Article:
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    • "For anticonvulsant activity evaluation, the i.v. PTZ timed infusion test and the 6-Hz psychomotor model of partial epilepsy were selected due to their unique sensitivity for identification of AEDs with a wide range of mechanisms of action [29] [30] [31] [32] [33] [44] [57] including detection of the anticonvulsant properties of levetiracetam that were “overlooked” by MES and s.c. PTZ tests [30] [33] [58]. "
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    ABSTRACT: In a previous study, we uncovered the anticonvulsant properties of turmeric oil and its sesquiterpenoids (ar-turmerone, α-, β-turmerone and α-atlantone) in both zebrafish and mouse models of chemically-induced seizures using pentylenetetrazole (PTZ). In this follow-up study, we aimed at evaluating the anticonvulsant activity of ar-turmerone further. A more in-depth anticonvulsant evaluation of ar-turmerone was therefore carried out in the i.v. PTZ and 6-Hz mouse models. The potential toxic effects of ar-turmerone were evaluated using the beam walking test to assess mouse motor function and balance. In addition, determination of the concentration-time profile of ar-turmerone was carried out for a more extended evaluation of its bioavailability in the mouse brain. Ar-turmerone displayed anticonvulsant properties in both acute seizure models in mice and modulated the expression patterns of two seizure-related genes (c-fos and brain-derived neurotrophic factor [bdnf]) in zebrafish. Importantly, no effects on motor function and balance were observed in mice after treatment with ar-turmerone even after administering a dose 500-fold higher than the effective dose in the 6-Hz model. In addition, quantification of its concentration in mouse brains revealed rapid absorption after i.p. administration, capacity to cross the BBB and long-term brain residence. Hence, our results provide additional information on the anticonvulsant properties of ar-turmerone and support further evaluation towards elucidating its mechanism of action, bioavailability, toxicity and potential clinical application.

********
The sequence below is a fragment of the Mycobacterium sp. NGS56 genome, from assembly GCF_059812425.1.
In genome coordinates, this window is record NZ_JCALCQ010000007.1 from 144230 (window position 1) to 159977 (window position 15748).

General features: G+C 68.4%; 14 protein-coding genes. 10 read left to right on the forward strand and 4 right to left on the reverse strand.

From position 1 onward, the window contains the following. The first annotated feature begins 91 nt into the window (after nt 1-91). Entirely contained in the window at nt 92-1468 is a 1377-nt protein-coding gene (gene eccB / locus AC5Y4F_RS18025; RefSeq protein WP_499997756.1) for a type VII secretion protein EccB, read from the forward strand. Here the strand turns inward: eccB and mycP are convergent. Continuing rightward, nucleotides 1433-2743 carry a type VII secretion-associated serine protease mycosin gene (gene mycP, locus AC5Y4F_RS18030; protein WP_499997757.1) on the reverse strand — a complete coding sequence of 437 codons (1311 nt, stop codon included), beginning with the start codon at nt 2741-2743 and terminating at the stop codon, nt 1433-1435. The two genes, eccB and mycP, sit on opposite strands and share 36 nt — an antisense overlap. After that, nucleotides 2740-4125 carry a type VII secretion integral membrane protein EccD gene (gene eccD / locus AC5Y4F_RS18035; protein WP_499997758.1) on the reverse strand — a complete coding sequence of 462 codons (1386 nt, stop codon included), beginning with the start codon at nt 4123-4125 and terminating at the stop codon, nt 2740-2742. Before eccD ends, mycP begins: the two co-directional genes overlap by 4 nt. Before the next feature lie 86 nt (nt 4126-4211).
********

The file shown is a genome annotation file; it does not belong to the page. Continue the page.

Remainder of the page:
PLoS ONE 12/2013; 8(12):e81634. DOI:10.1371/journal.pone.0081634 · 3.23 Impact Factor
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    • "The mechanism involved in the dual effect of citalopram on seizure susceptibility is not yet fully understood. In a recent review by Loscher, the apparent dose-dependent effect of antidepressants on seizure threshold was documented: low but clinically relevant doses of antidepressants appear to exert an anticonvulsant effect in a variety of animal seizure models via an increase in noradrenaline or 5-HT synaptic levels, while proconvulsant activity may be seen at supra-therapeutic doses (Loscher, 2009). "
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    ABSTRACT: Citalopram is a selective serotonin reuptake inhibitor (SSRI), widely used in the treatment of depressive disorders. It has been shown that citalopram affects seizure susceptibility. Although the exact mechanism of these effects are not yet fully understood, recent data suggest that 5HT(3) receptors and nitric oxide (NO) might participate in the central effects of SSRIs. In this study in a mouse model of clonic seizure induced by pentylenetetrazole we investigated whether 5-HT(3) receptors are involved in the effects of citalopram on seizure threshold. In our experiments, citalopram at lower doses (0.5 and 1mg/kg, i.p) significantly increased the seizure threshold and at higher doses (≥25mg/kg) showed proconvulsive effects. Moreover, mCPBG (a 5-HT(3) receptor agonist) at low and non-effective doses augmented while non-effective doses of tropisetron prevented the anticonvulsive properties of citalopram. On the other hand, Low doses of nitric oxide synthase inhibitors l-NAME and 7-NI alone or in combination with lower doses of 5-HT(3) receptor agonist enhanced the anticonvulsive property of citalopram, while l-arginine (NO precursor) alone or in combination with tropisetron blocked the protective effect of citalopram. In summary, our findings demonstrate that 5-HT(3) receptor mediates the anticonvulsant properties of low doses of citalopram, whereas it seems that the proconvulsive effect is mostly mediated through the NO pathway and can be totally blocked by NOS inhibitors. This could propose a new approach toward finding the mechanism of citalopram activity, curtailing the adverse effects of citalopram and perhaps managing the convulsions as a vicious consequence of citalopram overdose.
    Epilepsy research 05/2012; 101(3):217-27. DOI:10.1016/j.eplepsyres.2012.04.004 · 2.02 Impact Factor